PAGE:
There is just the faintest detectable background hiss when ANC is on, somewhat like the ANC headphones of a decade ago. You won’t hear it if anything is playing, but when you have the music paused, you may notice a low level of white noise.
Of course, I checked out the Ausdom ANC7S headphones’ wired connection. I felt a slight improvement in audio quality, thanks to skipping the Bluetooth SBC codec. But the character of the sound was similar: punchy, a little recessed in the treble, but dynamic and highly listenable. The on-headphone volume controls had no effect when it was plugged in, so you’re at the mercy of the source device for level. The ANC could be switched on or off.
You don’t get a two-prong airplane adaptor with the unit. But you can pick one up pretty cheap from Altronics while you’re buying the headphones.
Altronics Noise Cancelling effectiveness
So, how effective was the Ausdom ANC7S headphones’ noise cancellation? As usual, I played a the recordings I made of airplane sound on an Canberra-Sydney flight on my (unusually excellent) PC sound system at an average level of 100 decibels SPL, C-Weighted, and switched the active noise cancellation on and off, with and without music playing, to see what difference it made.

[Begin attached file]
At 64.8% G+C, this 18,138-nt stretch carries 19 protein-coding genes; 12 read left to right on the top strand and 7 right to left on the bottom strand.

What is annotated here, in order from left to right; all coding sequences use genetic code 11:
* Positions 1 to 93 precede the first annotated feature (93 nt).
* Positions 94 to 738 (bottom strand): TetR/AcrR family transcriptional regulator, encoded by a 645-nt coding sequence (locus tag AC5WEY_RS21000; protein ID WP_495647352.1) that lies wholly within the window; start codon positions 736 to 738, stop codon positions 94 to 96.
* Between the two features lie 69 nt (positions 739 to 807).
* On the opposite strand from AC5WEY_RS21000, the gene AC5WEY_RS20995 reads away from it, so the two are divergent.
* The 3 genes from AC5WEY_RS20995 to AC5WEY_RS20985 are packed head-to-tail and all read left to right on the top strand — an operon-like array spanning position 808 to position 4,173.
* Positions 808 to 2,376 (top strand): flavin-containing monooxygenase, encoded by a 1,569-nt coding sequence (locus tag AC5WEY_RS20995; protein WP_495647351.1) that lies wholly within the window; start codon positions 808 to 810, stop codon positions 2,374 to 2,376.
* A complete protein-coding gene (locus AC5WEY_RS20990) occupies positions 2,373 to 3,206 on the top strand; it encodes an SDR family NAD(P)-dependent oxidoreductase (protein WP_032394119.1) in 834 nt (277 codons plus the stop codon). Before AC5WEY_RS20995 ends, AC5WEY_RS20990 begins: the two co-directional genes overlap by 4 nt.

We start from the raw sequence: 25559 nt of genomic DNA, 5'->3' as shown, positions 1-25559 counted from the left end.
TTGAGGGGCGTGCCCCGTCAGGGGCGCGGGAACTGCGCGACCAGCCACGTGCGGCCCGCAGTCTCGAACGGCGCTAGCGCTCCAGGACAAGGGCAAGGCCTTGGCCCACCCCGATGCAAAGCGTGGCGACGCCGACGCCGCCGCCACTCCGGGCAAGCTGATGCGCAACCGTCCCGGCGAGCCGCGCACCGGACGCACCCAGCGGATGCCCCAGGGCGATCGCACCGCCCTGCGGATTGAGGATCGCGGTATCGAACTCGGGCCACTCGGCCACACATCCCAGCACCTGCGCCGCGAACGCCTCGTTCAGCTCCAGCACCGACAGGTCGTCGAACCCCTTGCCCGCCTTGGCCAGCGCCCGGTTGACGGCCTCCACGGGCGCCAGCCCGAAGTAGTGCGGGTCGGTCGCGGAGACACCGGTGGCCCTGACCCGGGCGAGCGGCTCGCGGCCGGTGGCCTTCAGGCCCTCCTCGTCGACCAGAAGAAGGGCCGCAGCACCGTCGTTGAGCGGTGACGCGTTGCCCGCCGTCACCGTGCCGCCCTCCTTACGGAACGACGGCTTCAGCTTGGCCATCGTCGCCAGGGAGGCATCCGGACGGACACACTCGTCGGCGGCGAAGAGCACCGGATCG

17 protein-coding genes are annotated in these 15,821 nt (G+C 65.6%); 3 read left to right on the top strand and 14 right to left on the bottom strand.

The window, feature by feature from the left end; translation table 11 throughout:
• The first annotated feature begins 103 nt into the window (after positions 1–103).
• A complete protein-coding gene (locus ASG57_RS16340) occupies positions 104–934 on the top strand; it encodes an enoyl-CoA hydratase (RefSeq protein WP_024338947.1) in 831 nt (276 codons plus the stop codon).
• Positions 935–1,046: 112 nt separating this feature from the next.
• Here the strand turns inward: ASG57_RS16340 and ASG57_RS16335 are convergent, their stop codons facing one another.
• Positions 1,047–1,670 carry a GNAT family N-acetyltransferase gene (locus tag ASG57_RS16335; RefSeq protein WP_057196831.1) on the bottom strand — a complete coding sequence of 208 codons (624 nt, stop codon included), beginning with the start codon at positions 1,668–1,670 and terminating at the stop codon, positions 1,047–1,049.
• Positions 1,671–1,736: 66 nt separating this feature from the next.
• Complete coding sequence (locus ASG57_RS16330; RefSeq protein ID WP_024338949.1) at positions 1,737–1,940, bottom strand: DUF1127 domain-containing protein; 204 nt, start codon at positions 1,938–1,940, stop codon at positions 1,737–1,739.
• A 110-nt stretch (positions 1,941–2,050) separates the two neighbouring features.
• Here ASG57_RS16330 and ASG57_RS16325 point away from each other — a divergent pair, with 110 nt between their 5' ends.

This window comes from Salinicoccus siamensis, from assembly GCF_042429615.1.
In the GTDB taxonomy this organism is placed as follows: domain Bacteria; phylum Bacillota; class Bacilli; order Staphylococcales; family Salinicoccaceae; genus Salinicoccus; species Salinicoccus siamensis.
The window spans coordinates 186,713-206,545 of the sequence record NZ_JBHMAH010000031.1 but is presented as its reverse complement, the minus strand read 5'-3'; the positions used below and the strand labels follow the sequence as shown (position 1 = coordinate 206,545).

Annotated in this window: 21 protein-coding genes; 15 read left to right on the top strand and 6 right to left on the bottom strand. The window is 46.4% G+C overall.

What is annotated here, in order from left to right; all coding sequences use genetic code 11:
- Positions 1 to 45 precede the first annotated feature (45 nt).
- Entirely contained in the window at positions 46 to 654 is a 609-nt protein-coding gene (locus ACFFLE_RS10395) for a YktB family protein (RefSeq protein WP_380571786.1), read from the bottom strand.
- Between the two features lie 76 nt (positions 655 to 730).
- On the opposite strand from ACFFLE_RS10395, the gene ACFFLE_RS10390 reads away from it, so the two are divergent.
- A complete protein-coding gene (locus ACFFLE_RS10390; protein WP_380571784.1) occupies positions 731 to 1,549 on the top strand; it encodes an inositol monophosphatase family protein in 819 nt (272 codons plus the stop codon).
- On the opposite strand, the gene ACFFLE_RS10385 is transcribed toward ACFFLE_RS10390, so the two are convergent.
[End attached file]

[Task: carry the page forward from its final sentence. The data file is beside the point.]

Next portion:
You probably won’t be surprised to hear that it didn’t cancel noise as effectively as the latest generation of $400 to $500 ANC headphones. Those things can very nearly make that noise completely disappear. Seriously, they bring it down to relative whisper.